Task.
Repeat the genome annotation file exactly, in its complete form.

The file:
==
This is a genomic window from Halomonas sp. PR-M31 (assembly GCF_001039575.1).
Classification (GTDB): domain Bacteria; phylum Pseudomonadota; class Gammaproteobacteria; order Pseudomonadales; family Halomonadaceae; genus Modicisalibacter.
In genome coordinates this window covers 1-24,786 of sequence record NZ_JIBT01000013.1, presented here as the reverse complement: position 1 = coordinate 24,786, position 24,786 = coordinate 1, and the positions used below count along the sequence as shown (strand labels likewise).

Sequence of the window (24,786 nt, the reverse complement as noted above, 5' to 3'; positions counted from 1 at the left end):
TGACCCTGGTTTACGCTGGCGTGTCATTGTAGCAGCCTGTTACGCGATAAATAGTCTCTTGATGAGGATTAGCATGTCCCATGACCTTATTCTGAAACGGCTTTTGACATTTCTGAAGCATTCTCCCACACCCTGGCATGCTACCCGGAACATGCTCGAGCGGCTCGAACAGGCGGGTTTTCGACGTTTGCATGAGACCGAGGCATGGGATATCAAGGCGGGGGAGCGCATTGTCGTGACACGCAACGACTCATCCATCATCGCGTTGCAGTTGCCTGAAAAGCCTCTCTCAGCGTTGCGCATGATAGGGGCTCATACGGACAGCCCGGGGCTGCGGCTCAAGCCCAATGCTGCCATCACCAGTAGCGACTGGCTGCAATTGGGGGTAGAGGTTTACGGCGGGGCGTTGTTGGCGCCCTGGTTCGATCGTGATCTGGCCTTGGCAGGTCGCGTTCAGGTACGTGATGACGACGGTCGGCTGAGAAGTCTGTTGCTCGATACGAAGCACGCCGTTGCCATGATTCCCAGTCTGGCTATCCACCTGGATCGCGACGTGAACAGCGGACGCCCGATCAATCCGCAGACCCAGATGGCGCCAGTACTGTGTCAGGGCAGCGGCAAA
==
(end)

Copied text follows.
This is a genomic window from Halomonas sp. PR-M31 (assembly GCF_001039575.1).
Classification (GTDB): domain Bacteria; phylum Pseudomonadota; class Gammaproteobacteria; order Pseudomonadales; family Halomonadaceae; genus Modicisalibacter.
In genome coordinates this window covers 1-24,786 of sequence record NZ_JIBT01000013.1, presented here as the reverse complement: position 1 = coordinate 24,786, position 24,786 = coordinate 1, and the positions used below count along the sequence as shown (strand labels likewise).

Sequence of the window (24,786 nt, the reverse complement as noted above, 5' to 3'; positions counted from 1 at the left end):
TGACCCTGGTTTACGCTGGCGTGTCATTGTAGCAGCCTGTTACGCGATAAATAGTCTCTTGATGAGGATTAGCATGTCCCATGACCTTATTCTGAAACGGCTTTTGACATTTCTGAAGCATTCTCCCACACCCTGGCATGCTACCCGGAACATGCTCGAGCGGCTCGAACAGGCGGGTTTTCGACGTTTGCATGAGACCGAGGCATGGGATATCAAGGCGGGGGAGCGCATTGTCGTGACACGCAACGACTCATCCATCATCGCGTTGCAGTTGCCTGAAAAGCCTCTCTCAGCGTTGCGCATGATAGGGGCTCATACGGACAGCCCGGGGCTGCGGCTCAAGCCCAATGCTGCCATCACCAGTAGCGACTGGCTGCAATTGGGGGTAGAGGTTTACGGCGGGGCGTTGTTGGCGCCCTGGTTCGATCGTGATCTGGCCTTGGCAGGTCGCGTTCAGGTACGTGATGACGACGGTCGGCTGAGAAGTCTGTTGCTCGATACGAAGCACGCCGTTGCCATGATTCCCAGTCTGGCTATCCACCTGGATCGCGACGTGAACAGCGGACGCCCGATCAATCCGCAGACCCAGATGGCGCCAGTACTGTGTCAGGGCAGCGGCAAA